Five Questions Worth Asking In Your Development Department

Five Questions Worth Asking In Your Development Department

Frustrated with not hitting your stride in your advancement work? Wondering how to kick-start an action plan that leads to increased productivity and results?

Asking some candid questions may be very helpful. But rather than ask the standard assessment tool questions that often appear on evaluations, consider asking some more penetrating questions.

While working with a client recently, I was asked to do a performance evaluation of each person on the advancement team. I pulled up each person’s position description and asked them to answer five key questions. Their responses were submitted in brief written form prior to our meeting and they became a great springboard for discussion and action plans.

Here are the questions I asked:

1. What are the most important parts of your position that help our organization succeed in its mission and vision?

2. What are the key items in your position description that should be removed either because they’re obsolete or because they should be placed in a different position?

(Very Important: Remove yourself from answering these two questions under the assumption that your answers need to align with your skill set. The point of these questions is to simply get a candid assessment of what you would suggest needs to stay or go in your area of assigned work.)

3. How do you personally feel called by God to serve in this current role in this organization?

4. Using a scale of 1 – 10 (1 = skill does not align / 10 = skill greatly aligns), what number would you give yourself related to your current role?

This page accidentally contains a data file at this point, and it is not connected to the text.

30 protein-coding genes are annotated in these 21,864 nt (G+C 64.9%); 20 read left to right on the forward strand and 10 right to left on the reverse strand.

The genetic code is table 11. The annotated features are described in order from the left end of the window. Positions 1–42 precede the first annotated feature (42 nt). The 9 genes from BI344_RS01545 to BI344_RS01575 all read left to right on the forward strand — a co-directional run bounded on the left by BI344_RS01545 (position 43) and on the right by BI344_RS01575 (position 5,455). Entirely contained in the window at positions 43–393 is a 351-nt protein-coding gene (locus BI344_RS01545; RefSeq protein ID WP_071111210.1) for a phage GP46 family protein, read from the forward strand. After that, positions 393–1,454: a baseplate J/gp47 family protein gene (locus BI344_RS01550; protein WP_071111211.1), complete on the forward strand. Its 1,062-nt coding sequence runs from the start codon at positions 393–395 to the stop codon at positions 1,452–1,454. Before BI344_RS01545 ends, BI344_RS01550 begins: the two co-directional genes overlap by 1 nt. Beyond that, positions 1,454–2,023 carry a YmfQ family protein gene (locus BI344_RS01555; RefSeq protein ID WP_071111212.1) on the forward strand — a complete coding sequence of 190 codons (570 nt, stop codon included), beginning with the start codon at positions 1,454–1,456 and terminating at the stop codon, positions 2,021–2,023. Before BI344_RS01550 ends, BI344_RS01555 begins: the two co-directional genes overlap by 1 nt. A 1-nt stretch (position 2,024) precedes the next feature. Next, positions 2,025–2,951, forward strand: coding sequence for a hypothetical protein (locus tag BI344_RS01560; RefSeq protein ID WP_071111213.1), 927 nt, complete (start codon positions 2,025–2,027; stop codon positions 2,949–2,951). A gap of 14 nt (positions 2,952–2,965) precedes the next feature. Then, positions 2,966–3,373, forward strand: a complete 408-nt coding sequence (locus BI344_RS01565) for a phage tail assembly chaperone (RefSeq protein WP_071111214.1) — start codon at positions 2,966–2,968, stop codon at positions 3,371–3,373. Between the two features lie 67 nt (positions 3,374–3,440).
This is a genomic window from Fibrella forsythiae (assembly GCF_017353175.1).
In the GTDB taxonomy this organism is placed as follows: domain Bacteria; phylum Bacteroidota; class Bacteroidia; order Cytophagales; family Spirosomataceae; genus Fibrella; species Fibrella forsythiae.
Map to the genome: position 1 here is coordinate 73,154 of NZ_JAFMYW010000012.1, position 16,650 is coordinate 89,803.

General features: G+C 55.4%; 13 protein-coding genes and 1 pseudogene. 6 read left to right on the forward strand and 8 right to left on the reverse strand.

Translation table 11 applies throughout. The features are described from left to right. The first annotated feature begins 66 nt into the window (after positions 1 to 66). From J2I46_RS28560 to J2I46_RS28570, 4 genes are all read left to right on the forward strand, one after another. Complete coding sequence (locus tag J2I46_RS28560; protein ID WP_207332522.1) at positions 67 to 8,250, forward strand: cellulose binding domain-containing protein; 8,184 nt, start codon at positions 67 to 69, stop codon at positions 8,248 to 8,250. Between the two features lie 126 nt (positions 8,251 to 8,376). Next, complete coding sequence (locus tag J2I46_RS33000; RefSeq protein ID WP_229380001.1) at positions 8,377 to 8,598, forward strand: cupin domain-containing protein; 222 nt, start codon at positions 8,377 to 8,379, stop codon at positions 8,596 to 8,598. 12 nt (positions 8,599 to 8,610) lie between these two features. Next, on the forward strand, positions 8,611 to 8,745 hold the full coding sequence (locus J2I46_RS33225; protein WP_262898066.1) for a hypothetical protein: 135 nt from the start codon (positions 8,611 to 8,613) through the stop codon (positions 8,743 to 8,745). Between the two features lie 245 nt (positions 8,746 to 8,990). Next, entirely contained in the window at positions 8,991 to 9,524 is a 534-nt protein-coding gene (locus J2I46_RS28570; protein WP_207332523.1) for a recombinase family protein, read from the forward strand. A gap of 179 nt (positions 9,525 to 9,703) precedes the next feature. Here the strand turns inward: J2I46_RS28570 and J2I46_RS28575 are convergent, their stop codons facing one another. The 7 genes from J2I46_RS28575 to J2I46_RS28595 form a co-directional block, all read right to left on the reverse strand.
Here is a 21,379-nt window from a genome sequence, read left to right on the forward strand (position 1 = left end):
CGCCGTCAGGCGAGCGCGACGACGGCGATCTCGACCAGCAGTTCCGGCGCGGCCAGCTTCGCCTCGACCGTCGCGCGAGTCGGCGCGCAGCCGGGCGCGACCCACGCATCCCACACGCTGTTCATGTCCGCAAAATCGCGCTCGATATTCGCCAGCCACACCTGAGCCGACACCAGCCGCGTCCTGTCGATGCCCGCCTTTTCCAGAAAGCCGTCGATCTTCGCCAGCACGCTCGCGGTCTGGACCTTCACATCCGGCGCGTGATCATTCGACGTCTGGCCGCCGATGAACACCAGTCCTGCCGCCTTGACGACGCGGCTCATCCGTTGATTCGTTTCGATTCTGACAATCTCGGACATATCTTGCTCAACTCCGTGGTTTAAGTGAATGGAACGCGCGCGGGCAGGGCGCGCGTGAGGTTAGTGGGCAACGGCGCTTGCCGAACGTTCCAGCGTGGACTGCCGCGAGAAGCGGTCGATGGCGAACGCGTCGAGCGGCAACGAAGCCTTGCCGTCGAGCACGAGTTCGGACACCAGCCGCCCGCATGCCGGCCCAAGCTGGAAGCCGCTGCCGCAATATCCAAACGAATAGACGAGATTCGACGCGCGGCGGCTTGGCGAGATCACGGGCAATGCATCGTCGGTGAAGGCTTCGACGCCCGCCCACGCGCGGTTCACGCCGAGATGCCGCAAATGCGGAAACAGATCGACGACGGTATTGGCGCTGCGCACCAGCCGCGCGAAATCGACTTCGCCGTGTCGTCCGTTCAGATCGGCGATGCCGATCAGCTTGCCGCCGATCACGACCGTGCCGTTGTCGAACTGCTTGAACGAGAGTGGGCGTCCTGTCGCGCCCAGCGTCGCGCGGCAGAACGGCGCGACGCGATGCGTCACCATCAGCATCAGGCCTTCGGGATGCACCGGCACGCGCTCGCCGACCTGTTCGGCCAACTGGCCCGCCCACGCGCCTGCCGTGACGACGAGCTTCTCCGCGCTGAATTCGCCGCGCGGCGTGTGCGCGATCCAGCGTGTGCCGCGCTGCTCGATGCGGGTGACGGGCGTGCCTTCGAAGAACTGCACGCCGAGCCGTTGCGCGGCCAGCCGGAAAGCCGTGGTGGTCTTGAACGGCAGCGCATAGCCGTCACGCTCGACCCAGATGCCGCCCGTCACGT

If you give yourself a number between 6-9, articulate what you feel it will take to move up to a higher number. Offer suggestions on how this can be done and the timeline(s) it will take to accomplish these goals. If you give yourself a “5” or less, be candid on why this is the case and be open to having a conversation about what kind of changes might need to be made.

5. Using your current position description, what kind of “guard rails” do you feel need to be established on what work should or shouldn’t be done by you?

Again, be candid with yourself. Assess the things you are currently doing that are outside the guardrails of your assigned work. What needs to be transferred to someone else in the organization, put on the back burner of priorities or simply be eliminated as a “to do” item? For the elements of work that are appropriate but are not being done, identify steps that will help you get back on course.

After going through these questions, it was amazing to see the sense of ownership to become more productive and hit personal/departmental goals. Admittedly, it did lead to one conversation where a person realized they were mis-matched for their work and they made the decision to seek out another position in a different organization.

Some final tips:

Be kind, fair, honest and firm to yourself (and others). Do this all in the cradle of grace and truth. If you’re in management, be reminded that one of your primary responsibilities is to help others succeed, so catch them doing right and equip them to excel. But it’s also your role to help others see that their primary vocational joy comes when they hit their stride and work in a position where skills and talents are maximized. Pray over the process, for those engaged in it and stand back to watch how God honors the approach. Remember, you’re called to accomplish all that God has placed before you, your team and your organization.

 

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